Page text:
Updates with the bond also include renovating the district’s 35 buildings. In previous years the district had between $4 and $5 million set aside for maintenance issues, Mustonen said during the meeting. Because of statewide budget cuts, the district has about $1 million to spend on maintenance and other types of “reactionary” spending, Mustonen said.

Every school would have some sort of renovation, including new lockers, carpets and windows.

The last time DPS officials requested a levy was 2002, when voters approved $150 million to borrow for technology and buildings.

Even if the levy passes, Mustonen said for next school year’s 2013-14 budget, the district will have to reduce its budget by $5 to $6 million and staff positions could be eliminated. Supt. Brian Whiston said the district could lay off dozens of staff members.

“We know we are going to have 25 to 30 layoffs no matter what we do,” he said. “The bond could impact a number of layoffs depending on when we do this.”

Mustonen said if the bond proposal is passed, a portion of the money could be used on maintenance, leaving general fund dollars available, which would mean fewer reductions in staff.

Trustee Mary Lane said because the economy is not as robust as she would like, she wants to make sure the $76 million bond proposal is a frugal figure.

“I’d like the numbers to be as tight as possible and worked down as much as possible,” she said. “I don’t want a bunch of sweeteners in.”

Trustee Joseph Guido agreed.

“I realize that we have to hit the ground running once the bond is passed and planning has to be done,” he said, “but I don’t want to ask for a dime more than we need.”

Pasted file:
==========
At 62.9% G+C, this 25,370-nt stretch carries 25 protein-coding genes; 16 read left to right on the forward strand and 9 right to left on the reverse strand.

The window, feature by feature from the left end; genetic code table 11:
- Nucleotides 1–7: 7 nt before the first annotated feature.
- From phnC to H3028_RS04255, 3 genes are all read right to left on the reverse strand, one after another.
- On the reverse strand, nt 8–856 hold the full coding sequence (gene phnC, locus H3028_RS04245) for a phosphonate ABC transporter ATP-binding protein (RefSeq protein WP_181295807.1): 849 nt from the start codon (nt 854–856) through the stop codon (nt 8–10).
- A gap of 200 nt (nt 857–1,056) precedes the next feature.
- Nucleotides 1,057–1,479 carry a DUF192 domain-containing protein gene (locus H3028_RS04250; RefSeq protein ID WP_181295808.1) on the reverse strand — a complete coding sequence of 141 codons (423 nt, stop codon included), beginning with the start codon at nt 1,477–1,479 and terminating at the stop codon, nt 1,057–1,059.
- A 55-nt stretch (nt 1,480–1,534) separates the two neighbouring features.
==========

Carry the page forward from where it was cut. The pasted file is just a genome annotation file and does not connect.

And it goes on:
Whiston said all schools will have some form of updated security ranging from auto-lock doors to buzzer entrance systems and video monitors.

“Each school would have a different number of monitors,” Whiston said. “All schools would have them on the front doors back doors where deliveries are made.”

Whiston said the updates would only allow entry into the school through a buzzer system with a camera monitor.

Trustee James Schoolmaster said his concern is safety, especially on the inside of schools because in the past, aging lockers have fallen on students.

“Part of this is security problems with lockers falling on children,” Schoolmaster said. “I think it would be best if our schools were as safe as possible. These things are becoming crucial and necessary.”

Whiston said now administrators will enter the “planning phase” of the project.

“We will now go to each school and talk about what each school will get in the bond and get their opinion on things,” Whiston said. “(We plan to) work with architects to design it and bring it back to the board for final approval.”

Whiston said he hopes however the board votes, they keep in mind how the district would be affected.

“I’d like to lay off less (fewer) people and I know board would too,” he said, “but they would just have to factor that into their decision making.”

The next DPS board meeting is scheduled for 7 p.m. April 8 at the Administrative Service Center, 18700 Audette.

Voters may share their opinions about the bond and vote until April 8 in an unofficial, anonymous 2013 SMART bond survey at http://iblog.dearbornschools.org/2013bond/.

Mustonen said after the meeting that although the poll is non-scientific, it will provide the trustees with one more way of gathering input from the community about the two election dates.

(Sherri Kolade can be reached at skolade@bewickpublications.com.)